The effect of a reference point in task difficulty: How does a task that becomes irrelevant affect effort, feelings and perceptions

Alisa Voslinsky, Ofer H. Azar

Research output: Contribution to journalArticlepeer-review

Abstract

We examine the effect of an irrelevant task that may become a reference point on subjects’ effort, feelings and perceptions. All subjects complete up to 25 tasks and are paid $0.10 per task solved correctly. However, some subjects have an easy task of finding one letter and others have a hard task of finding two letters. In the irrelevant-task treatment conditions subjects are told about the two types of tasks and are then assigned randomly to one. In addition, there are two control conditions, and in each control condition subjects are assigned to a specific task without the other task being possible or mentioned. Subjects in the irrelevant-task treatments express more positive (negative) feelings when assigned to the easy (hard) task. The control conditions that have no reference point of another task are in between the two irrelevant-task treatments in the feeling ratings. We hypothesized that for a given task, the subjects in the experimental conditions that have more positive feelings will also solve more tasks, but this hypothesis was not supported by the data. Finally, subjects who receive the easy task complete more tasks than the ones with the hard task.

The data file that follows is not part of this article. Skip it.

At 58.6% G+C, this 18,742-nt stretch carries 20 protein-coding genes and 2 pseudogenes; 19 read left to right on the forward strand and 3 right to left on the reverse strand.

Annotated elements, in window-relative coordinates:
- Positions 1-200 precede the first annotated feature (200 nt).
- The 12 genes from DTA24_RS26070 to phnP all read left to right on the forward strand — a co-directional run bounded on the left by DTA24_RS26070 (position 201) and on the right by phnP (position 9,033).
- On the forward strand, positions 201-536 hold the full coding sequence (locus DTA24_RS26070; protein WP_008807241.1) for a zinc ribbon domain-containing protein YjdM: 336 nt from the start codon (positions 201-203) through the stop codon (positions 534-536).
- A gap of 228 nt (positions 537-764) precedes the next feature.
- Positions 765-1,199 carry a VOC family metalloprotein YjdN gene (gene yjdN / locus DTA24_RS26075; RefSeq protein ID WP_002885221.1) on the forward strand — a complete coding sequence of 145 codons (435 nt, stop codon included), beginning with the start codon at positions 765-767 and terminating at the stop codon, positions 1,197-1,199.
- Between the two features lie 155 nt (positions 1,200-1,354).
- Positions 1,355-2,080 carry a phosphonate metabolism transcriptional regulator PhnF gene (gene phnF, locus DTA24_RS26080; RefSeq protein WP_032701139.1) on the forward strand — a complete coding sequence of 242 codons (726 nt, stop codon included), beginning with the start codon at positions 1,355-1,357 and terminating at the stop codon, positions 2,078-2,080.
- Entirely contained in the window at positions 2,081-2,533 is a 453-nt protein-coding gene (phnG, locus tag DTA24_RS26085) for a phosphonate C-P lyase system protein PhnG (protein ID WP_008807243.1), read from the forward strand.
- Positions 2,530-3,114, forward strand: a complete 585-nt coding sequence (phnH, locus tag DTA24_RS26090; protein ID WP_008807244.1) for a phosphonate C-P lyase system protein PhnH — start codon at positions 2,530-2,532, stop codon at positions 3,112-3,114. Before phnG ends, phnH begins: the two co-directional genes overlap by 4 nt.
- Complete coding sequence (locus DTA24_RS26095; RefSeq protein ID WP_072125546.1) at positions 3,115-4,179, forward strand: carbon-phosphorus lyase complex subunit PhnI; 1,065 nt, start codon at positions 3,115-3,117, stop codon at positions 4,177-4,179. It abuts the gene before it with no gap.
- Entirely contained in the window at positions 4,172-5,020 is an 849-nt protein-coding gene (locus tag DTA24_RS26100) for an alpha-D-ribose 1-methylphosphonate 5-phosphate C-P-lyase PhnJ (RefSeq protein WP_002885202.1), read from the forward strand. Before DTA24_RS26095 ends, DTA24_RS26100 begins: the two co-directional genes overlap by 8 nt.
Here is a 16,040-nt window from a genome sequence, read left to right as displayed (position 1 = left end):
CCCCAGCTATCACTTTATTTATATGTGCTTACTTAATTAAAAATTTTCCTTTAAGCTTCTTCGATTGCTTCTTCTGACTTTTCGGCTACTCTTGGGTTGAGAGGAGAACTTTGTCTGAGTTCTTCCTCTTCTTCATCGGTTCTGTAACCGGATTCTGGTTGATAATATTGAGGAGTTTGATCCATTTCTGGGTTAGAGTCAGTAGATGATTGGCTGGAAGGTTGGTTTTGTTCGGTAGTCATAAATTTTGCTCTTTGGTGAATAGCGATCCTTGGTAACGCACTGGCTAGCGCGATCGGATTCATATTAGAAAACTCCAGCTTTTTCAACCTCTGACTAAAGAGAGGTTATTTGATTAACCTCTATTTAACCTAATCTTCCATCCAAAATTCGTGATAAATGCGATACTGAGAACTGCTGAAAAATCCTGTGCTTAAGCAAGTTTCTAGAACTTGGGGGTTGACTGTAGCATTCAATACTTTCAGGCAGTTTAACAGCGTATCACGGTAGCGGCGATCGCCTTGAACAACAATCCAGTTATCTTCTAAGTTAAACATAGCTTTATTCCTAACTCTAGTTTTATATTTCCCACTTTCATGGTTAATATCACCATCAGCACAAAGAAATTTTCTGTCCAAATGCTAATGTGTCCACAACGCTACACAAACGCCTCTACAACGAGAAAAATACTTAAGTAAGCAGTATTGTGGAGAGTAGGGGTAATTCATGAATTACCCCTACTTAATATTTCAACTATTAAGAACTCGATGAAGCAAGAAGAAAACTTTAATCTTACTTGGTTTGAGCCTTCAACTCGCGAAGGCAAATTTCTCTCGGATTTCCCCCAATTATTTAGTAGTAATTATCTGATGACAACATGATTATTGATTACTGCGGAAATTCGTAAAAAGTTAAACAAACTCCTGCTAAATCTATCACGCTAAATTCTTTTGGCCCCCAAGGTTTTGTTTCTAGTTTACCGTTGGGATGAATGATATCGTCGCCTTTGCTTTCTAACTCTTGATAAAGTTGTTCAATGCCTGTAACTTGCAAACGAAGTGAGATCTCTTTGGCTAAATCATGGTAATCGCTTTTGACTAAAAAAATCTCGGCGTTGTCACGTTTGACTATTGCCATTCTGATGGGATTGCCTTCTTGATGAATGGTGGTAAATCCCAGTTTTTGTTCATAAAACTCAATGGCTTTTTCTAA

Original languageEnglish
Pages (from-to)797-815
Number of pages19
JournalJudgment and Decision Making
Volume17
Issue number4
StatePublished - 1 Jul 2022

Keywords

  • effort
  • feelings and perceptions
  • incentives
  • irrelevant task
  • real-effort task
  • reference point

ASJC Scopus subject areas

  • Decision Sciences (all)
  • Applied Psychology
  • Economics and Econometrics

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